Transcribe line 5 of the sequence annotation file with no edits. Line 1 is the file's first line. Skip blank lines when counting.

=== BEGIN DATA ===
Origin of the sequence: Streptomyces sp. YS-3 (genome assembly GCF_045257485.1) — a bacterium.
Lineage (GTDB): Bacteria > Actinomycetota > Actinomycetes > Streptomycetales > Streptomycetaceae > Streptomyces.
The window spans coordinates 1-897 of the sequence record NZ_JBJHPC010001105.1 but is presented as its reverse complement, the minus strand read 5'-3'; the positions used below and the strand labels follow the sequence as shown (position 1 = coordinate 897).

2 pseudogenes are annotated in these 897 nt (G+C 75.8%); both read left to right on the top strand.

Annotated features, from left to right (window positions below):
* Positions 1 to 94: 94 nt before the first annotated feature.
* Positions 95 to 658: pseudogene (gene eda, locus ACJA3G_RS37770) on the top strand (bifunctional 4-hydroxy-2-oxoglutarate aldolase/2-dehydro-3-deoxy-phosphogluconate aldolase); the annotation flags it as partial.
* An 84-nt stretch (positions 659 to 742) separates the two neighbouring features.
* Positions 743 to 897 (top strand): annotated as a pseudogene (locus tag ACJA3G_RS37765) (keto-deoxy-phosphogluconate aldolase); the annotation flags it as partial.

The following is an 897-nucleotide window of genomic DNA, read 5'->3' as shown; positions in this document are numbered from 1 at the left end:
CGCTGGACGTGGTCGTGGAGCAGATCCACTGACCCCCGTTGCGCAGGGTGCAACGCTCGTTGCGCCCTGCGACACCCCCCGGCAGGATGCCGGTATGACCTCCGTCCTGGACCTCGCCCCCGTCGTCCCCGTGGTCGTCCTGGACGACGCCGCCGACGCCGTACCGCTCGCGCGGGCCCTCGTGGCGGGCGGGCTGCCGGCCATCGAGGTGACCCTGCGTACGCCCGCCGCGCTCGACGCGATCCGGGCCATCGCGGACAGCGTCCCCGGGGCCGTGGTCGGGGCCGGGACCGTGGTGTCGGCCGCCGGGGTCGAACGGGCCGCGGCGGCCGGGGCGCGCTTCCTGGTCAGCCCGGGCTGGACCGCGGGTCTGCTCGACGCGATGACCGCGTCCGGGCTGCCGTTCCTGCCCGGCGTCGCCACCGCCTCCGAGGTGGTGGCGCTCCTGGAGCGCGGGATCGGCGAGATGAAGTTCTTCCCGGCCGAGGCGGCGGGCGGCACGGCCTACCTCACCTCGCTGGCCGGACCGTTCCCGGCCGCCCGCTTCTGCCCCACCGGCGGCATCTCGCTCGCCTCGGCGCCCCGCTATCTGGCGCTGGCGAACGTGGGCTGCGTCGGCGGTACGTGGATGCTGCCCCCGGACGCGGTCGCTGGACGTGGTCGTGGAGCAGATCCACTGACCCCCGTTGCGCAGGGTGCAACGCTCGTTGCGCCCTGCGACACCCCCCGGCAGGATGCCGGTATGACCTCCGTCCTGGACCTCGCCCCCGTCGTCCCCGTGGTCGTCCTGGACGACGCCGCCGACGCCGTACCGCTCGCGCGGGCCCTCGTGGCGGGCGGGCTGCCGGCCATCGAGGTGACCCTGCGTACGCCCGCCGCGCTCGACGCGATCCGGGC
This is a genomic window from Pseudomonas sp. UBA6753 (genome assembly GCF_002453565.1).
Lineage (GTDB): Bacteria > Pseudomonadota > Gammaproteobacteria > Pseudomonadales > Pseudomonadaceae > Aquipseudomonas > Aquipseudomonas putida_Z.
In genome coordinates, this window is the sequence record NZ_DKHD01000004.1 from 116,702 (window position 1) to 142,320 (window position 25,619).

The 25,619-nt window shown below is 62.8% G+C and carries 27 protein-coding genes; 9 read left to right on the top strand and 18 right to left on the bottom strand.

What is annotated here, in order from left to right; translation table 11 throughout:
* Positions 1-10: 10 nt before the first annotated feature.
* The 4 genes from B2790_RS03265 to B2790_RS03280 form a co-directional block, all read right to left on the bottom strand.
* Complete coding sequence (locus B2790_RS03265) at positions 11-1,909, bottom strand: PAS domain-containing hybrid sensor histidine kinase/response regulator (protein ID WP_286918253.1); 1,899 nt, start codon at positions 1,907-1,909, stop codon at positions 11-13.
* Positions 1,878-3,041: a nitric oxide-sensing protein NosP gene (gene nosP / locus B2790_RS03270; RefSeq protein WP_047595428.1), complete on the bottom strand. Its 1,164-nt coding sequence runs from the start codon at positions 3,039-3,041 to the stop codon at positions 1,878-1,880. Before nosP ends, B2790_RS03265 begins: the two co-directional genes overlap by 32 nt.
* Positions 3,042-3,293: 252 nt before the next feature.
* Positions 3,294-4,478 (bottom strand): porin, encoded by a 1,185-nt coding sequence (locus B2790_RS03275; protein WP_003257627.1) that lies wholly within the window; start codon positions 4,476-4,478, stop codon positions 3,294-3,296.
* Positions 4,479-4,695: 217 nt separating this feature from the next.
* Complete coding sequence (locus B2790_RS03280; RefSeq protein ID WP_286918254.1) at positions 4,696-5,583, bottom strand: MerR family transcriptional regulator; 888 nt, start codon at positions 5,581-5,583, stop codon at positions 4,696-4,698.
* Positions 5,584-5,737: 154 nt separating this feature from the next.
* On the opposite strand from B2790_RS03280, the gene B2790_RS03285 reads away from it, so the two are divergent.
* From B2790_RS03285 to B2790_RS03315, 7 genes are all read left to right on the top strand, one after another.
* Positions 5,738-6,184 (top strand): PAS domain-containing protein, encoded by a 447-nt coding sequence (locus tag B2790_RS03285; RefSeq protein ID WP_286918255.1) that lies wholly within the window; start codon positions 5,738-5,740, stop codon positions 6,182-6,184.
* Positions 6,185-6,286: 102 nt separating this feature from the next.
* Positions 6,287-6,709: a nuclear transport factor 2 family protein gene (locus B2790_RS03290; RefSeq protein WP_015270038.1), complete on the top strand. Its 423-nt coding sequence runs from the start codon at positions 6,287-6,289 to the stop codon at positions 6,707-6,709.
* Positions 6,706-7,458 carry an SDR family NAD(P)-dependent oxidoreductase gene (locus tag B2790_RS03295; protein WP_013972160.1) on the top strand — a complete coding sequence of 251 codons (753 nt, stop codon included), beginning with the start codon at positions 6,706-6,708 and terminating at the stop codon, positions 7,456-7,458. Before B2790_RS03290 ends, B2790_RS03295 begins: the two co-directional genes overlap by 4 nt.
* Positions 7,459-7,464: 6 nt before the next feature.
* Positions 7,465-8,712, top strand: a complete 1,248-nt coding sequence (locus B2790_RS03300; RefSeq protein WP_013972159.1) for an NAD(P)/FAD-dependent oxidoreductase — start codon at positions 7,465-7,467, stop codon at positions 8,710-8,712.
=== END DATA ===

Annotated features, from left to right (window positions below):